New research has laid bare the impact of a growing shortage in genuinely affordable homes for families on low incomes, with thousands trapped on social housing waiting lists for many years or even decades.
Analysis of official data by the housing and homeless charity Shelter reveals that of the 1.5 million households currently on social housing waiting lists, an estimated 310,500 have been waiting more than five years.
Meanwhile, some 100,000 households have been left waiting for a social home for more than ten years, in spite of Government promises to address long-term shortages in affordable properties.
The shocking statistics have led to calls for the Government to prioritise homes for social rent, while some have urged a rethink of Right To Buy in England.
Right To Buy, which was first introduced by Margaret Thatcher’s Government and then expanded by the Tory-led coalition to social housing tenants, allows occupiers to purchase their home – often at a greatly reduced price.
It has already been scrapped in other parts of the UK, with Scotland being the most recent example, but remains in place in England – much to the disdain of charities and others.
The availability of homes for social rent has fallen sharply under successive Government’s, while the number of homeless people and families housed in temporarily accommodation such as hotels and B&B’s has soared.
Indeed, some commentators have suggested that Government figures may just be the tip of the iceberg, as some groups like so-called “sofa surfers” may not be included in official data.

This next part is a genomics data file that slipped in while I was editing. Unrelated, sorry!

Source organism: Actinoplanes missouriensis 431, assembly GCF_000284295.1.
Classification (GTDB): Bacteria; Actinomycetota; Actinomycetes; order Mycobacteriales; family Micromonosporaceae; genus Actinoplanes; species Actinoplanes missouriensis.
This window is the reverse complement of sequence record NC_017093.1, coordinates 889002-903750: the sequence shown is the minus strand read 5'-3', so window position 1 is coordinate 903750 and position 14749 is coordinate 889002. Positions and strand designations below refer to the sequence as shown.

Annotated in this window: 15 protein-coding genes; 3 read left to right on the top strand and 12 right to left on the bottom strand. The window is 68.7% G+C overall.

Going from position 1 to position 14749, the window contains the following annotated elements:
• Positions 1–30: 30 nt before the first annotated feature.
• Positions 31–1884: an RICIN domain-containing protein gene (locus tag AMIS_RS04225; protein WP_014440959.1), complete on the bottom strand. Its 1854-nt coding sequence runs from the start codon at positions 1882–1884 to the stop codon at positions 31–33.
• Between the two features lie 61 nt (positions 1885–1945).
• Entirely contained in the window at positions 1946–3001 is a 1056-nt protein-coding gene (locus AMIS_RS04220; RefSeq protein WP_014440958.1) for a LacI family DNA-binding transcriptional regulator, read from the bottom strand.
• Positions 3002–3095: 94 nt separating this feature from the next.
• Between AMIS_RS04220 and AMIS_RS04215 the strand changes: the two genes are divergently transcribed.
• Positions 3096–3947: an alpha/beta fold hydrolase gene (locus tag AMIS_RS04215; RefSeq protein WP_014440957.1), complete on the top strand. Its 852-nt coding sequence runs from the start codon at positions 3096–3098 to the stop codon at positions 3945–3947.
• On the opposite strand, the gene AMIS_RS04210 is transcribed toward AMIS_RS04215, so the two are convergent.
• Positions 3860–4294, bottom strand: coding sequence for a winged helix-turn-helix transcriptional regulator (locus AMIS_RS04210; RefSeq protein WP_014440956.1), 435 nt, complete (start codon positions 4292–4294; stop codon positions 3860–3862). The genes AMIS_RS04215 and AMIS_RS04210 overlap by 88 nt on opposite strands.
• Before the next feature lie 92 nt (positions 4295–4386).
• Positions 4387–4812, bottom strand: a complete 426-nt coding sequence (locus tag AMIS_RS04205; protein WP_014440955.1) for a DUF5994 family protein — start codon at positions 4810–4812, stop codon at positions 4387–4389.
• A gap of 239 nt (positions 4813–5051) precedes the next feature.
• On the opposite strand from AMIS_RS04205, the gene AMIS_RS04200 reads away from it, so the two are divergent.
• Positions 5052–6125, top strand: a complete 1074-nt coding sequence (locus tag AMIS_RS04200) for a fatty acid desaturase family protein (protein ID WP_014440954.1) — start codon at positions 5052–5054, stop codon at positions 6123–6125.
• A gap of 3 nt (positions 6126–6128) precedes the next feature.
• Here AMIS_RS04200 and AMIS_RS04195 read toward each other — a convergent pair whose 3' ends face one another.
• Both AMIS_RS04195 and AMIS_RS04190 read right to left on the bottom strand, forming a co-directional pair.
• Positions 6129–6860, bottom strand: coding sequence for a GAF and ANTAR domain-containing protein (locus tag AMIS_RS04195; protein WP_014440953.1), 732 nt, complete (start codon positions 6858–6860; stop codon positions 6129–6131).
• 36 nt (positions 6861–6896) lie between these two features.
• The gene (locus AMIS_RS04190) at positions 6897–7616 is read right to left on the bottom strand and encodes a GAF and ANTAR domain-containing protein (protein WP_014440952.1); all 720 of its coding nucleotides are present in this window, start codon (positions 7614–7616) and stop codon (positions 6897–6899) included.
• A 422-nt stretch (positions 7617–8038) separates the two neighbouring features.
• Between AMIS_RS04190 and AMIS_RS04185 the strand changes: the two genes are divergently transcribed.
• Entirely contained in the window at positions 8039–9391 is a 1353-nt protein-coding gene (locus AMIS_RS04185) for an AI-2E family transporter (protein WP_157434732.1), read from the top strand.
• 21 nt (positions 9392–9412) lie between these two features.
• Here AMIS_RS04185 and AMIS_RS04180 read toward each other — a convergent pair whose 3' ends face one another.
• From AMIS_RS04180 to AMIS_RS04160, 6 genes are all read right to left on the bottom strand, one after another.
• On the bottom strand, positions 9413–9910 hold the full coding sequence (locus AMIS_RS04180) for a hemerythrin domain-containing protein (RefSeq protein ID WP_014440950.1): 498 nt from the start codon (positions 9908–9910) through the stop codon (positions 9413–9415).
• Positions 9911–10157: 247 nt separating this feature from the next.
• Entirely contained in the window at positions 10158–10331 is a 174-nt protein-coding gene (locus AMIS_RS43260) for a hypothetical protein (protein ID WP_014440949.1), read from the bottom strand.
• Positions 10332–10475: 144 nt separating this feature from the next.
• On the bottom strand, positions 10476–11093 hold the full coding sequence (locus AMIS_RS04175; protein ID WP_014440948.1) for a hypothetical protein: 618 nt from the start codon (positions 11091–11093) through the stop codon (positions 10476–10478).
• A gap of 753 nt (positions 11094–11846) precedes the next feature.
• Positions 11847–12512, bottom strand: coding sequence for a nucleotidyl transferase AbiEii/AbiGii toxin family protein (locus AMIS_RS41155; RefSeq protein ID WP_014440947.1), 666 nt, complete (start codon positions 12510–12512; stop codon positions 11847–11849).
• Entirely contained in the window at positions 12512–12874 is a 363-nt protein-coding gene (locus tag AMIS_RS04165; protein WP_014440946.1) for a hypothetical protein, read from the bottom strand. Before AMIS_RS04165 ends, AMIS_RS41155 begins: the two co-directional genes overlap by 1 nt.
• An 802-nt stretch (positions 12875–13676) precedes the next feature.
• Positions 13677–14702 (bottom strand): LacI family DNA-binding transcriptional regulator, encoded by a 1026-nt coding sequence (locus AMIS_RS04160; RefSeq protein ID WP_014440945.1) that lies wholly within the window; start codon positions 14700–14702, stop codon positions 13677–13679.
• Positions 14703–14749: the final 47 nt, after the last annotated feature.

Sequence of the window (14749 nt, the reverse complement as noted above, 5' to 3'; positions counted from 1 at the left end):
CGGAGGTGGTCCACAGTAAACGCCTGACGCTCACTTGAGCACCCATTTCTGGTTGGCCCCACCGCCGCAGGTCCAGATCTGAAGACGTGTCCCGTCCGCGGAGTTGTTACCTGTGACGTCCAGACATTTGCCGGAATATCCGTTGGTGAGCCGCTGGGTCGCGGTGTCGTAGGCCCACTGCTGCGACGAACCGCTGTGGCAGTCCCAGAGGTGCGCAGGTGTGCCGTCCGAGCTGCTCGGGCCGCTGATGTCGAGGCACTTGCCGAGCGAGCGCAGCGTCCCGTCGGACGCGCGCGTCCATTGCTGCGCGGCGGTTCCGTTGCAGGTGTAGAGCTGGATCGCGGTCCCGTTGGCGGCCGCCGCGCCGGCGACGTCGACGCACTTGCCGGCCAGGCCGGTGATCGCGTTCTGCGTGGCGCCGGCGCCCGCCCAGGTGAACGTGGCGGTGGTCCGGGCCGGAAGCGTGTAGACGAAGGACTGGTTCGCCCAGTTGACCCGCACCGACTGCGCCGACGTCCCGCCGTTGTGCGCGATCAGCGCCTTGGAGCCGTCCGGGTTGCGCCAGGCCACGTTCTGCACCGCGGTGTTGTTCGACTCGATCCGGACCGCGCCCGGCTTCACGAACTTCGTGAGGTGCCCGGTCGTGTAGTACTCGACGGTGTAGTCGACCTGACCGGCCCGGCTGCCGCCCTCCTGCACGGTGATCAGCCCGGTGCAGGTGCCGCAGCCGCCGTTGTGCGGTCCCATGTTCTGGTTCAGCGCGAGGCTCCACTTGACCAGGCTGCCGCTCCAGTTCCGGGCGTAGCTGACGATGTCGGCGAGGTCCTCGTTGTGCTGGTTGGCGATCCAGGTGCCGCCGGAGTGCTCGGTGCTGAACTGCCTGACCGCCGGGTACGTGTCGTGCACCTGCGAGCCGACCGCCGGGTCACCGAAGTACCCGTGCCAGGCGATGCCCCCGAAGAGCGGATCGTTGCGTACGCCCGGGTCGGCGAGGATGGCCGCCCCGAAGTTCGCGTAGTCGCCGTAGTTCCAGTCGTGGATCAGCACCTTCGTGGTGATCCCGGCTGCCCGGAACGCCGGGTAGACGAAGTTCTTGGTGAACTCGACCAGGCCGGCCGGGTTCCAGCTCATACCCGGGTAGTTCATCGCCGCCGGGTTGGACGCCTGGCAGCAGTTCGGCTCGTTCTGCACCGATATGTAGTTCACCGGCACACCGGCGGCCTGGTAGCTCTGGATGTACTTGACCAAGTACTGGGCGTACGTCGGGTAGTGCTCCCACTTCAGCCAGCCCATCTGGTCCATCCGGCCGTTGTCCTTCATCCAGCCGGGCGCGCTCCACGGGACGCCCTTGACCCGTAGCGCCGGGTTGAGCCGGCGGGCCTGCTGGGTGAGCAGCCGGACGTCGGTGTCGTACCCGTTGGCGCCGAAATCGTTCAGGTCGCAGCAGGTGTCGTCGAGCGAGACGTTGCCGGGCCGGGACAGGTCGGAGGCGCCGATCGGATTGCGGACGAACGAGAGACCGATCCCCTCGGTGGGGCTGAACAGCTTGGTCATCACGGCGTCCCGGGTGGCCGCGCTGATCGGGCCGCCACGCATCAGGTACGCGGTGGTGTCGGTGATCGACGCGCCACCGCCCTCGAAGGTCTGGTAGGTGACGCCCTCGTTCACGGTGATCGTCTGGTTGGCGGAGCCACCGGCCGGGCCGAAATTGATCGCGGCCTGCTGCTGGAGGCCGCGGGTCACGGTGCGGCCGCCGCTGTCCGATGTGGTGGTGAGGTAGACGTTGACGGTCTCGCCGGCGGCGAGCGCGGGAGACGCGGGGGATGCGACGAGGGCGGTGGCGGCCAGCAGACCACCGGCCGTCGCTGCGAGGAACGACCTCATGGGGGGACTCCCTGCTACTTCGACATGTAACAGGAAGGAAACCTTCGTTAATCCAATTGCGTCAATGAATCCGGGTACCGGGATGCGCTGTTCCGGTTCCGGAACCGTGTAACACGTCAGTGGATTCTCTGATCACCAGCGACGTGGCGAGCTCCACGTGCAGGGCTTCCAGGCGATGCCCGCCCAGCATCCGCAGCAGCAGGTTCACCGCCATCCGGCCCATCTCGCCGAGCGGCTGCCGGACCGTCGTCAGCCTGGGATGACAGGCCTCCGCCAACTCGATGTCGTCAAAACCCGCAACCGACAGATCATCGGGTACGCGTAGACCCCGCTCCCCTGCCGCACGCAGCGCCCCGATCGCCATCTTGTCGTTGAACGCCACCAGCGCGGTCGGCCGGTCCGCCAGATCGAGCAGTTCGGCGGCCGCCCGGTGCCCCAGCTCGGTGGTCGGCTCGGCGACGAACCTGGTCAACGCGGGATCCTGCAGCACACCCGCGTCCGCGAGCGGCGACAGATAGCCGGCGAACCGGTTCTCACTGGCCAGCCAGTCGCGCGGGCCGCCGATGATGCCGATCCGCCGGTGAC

The private rented sector has also witnessed a recent boom, where rent tends to be much higher and housing conditions are of a regular concern.
Freddy Emmanuel, a 56-year-old part-time engineer, has been waiting for a social housing property for 18 years, and has been forced to rent a home in the private rented sector.
“I grew up here, went to school here, worked here. I have been on the waiting list for a solid 18 years. I’ve been homeless, in private renting or sofa surfing all that time,” he said.
“Not having a settled place makes it hard to do anything, even getting letters delivered so you can get accepted for doctors is hard.
“I’m in my mid-fifties and at this age I should be looking after my family and relaxing in the job that I’ve been doing for a long time. But I can’t do any of that until I get my own place.”
“I feel that I should be helped by the council”, he added.
“My family has been in this borough for a long time and for me to stick in the area would be good for the community. I know a lot of people here and work with loads of charities. This is my neighbourhood.”
Polly Neate, chief executive of Shelter, said: “The fact that one year on from Grenfell, some survivors are still homeless has totally shaken people’s trust in the safety net the state supposedly provides.
“And this is despite them being ‘fast-tracked’ outside the usual waiting list system, too.
“Imagine then how frustrating life must be for the millions of people elsewhere in the country who have been stuck on waiting lists, often for years on end.
“This is not just confined to London but happening right across the country, from Brighton to Blackpool. Families are unable to get settled and unable to get on with their lives.
“The Grenfell tragedy must mark a turning point in our nation’s approach to social housing and its tenants – we clearly need a bold new plan for social housing so families are not condemned to waiting lists but given safe, secure and affordable housing as quickly as possible.”
Labour’s Shadow Housing Secretary John Healey said: “After eight years of failure on housing, the country urgently needs Labour’s long-term plan for new affordable housebuilding, with a million new genuinely affordable homes [over] ten years.”